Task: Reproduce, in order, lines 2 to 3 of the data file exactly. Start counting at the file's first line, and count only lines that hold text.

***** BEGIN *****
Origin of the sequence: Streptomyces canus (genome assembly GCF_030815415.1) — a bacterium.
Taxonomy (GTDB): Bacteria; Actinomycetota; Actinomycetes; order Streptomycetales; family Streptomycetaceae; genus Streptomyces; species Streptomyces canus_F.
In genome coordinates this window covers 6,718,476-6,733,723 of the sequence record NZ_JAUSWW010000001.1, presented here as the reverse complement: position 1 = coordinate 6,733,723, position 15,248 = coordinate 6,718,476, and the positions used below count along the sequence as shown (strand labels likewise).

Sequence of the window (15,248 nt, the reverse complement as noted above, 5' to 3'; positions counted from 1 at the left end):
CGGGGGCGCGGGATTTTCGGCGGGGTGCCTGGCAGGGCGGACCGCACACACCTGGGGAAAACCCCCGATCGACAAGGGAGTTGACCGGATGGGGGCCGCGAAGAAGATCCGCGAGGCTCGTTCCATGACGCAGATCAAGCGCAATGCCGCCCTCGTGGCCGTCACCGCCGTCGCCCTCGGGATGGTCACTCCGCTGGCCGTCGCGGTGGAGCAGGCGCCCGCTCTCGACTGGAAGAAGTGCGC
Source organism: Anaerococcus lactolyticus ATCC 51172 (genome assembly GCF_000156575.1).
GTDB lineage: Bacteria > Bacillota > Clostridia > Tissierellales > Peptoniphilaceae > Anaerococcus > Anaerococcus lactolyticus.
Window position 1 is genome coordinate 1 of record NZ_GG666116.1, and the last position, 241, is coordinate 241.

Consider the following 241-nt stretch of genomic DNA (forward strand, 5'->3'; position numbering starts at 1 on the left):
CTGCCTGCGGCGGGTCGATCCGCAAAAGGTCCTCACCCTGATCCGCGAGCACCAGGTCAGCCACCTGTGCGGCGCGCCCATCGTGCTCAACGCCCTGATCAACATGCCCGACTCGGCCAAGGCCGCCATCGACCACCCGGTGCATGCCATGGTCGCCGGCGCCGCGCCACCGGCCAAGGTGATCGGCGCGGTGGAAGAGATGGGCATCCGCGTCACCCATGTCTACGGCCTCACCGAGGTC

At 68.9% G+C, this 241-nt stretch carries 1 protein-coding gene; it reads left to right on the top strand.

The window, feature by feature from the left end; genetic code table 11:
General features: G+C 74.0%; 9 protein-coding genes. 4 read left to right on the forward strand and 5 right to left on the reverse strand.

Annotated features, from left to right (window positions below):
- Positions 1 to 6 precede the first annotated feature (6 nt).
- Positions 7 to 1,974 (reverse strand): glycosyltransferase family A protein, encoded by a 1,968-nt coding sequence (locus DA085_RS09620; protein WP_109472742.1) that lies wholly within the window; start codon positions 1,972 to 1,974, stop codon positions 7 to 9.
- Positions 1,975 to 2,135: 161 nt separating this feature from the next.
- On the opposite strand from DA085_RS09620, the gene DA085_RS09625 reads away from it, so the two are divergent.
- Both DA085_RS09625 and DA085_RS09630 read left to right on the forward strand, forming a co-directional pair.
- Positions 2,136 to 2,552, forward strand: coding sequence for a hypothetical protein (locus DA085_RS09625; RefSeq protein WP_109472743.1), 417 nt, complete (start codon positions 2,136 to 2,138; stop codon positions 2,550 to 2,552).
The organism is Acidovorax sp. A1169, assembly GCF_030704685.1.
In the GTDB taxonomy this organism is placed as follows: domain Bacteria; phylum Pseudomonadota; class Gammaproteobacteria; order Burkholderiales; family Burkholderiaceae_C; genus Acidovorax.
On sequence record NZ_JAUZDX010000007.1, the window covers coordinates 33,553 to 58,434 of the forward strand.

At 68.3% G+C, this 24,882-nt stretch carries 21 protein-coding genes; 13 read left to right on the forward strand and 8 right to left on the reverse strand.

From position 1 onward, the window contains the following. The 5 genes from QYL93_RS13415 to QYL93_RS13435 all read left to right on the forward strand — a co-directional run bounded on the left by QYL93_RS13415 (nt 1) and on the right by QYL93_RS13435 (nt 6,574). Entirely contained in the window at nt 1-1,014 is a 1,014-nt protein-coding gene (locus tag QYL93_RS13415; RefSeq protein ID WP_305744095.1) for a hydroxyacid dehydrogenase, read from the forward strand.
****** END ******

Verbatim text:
Taxonomy (GTDB): Bacteria; Actinomycetota; Actinomycetes; order Streptomycetales; family Streptomycetaceae; genus Streptomyces; species Streptomyces canus_F.
In genome coordinates this window covers 6,718,476-6,733,723 of the sequence record NZ_JAUSWW010000001.1, presented here as the reverse complement: position 1 = coordinate 6,733,723, position 15,248 = coordinate 6,718,476, and the positions used below count along the sequence as shown (strand labels likewise).